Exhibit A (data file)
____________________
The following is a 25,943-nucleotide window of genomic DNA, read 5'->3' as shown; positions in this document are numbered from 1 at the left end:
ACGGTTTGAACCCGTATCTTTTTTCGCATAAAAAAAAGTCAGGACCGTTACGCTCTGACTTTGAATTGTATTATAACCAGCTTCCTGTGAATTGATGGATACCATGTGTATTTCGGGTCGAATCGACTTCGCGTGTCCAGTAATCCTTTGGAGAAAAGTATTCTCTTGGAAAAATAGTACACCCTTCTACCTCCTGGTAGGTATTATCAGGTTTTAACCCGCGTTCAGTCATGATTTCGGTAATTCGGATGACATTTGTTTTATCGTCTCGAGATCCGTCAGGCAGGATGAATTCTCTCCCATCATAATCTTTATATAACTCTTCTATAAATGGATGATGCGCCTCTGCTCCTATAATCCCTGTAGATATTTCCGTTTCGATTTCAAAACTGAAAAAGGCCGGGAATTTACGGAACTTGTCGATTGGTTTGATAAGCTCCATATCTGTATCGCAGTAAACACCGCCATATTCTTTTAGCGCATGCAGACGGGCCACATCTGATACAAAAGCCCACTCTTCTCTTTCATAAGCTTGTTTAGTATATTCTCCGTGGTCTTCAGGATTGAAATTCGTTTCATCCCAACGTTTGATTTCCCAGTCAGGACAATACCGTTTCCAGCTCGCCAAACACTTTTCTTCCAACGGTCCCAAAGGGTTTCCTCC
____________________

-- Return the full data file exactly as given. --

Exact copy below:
The following is a 25,943-nucleotide window of genomic DNA, read 5'->3' as shown; positions in this document are numbered from 1 at the left end:
ACGGTTTGAACCCGTATCTTTTTTCGCATAAAAAAAAGTCAGGACCGTTACGCTCTGACTTTGAATTGTATTATAACCAGCTTCCTGTGAATTGATGGATACCATGTGTATTTCGGGTCGAATCGACTTCGCGTGTCCAGTAATCCTTTGGAGAAAAGTATTCTCTTGGAAAAATAGTACACCCTTCTACCTCCTGGTAGGTATTATCAGGTTTTAACCCGCGTTCAGTCATGATTTCGGTAATTCGGATGACATTTGTTTTATCGTCTCGAGATCCGTCAGGCAGGATGAATTCTCTCCCATCATAATCTTTATATAACTCTTCTATAAATGGATGATGCGCCTCTGCTCCTATAATCCCTGTAGATATTTCCGTTTCGATTTCAAAACTGAAAAAGGCCGGGAATTTACGGAACTTGTCGATTGGTTTGATAAGCTCCATATCTGTATCGCAGTAAACACCGCCATATTCTTTTAGCGCATGCAGACGGGCCACATCTGATACAAAAGCCCACTCTTCTCTTTCATAAGCTTGTTTAGTATATTCTCCGTGGTCTTCAGGATTGAAATTCGTTTCATCCCAACGTTTGATTTCCCAGTCAGGACAATACCGTTTCCAGCTCGCCAAACACTTTTCTTCCAACGGTCCCAAAGGGTTTCCTCC